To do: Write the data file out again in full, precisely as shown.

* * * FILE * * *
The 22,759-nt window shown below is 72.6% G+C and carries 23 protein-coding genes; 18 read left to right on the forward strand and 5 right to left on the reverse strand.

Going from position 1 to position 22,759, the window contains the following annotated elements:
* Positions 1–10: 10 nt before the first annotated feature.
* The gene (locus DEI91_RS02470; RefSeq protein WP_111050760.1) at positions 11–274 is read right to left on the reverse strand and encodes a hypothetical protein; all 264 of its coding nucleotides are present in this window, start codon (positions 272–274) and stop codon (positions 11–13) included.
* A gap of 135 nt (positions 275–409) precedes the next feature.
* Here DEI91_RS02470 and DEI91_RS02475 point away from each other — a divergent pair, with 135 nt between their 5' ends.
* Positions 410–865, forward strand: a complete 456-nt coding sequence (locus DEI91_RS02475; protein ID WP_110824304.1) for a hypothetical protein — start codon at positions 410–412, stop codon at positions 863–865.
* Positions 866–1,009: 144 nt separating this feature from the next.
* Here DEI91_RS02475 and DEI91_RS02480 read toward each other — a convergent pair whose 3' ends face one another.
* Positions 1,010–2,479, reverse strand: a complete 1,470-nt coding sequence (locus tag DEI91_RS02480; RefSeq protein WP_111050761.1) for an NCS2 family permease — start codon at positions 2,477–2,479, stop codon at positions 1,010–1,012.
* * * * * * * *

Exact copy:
The 22,759-nt window shown below is 72.6% G+C and carries 23 protein-coding genes; 18 read left to right on the forward strand and 5 right to left on the reverse strand.

Going from position 1 to position 22,759, the window contains the following annotated elements:
* Positions 1–10: 10 nt before the first annotated feature.
* The gene (locus DEI91_RS02470; RefSeq protein WP_111050760.1) at positions 11–274 is read right to left on the reverse strand and encodes a hypothetical protein; all 264 of its coding nucleotides are present in this window, start codon (positions 272–274) and stop codon (positions 11–13) included.
* A gap of 135 nt (positions 275–409) precedes the next feature.
* Here DEI91_RS02470 and DEI91_RS02475 point away from each other — a divergent pair, with 135 nt between their 5' ends.
* Positions 410–865, forward strand: a complete 456-nt coding sequence (locus DEI91_RS02475; protein ID WP_110824304.1) for a hypothetical protein — start codon at positions 410–412, stop codon at positions 863–865.
* Positions 866–1,009: 144 nt separating this feature from the next.
* Here DEI91_RS02475 and DEI91_RS02480 read toward each other — a convergent pair whose 3' ends face one another.
* Positions 1,010–2,479, reverse strand: a complete 1,470-nt coding sequence (locus tag DEI91_RS02480; RefSeq protein WP_111050761.1) for an NCS2 family permease — start codon at positions 2,477–2,479, stop codon at positions 1,010–1,012.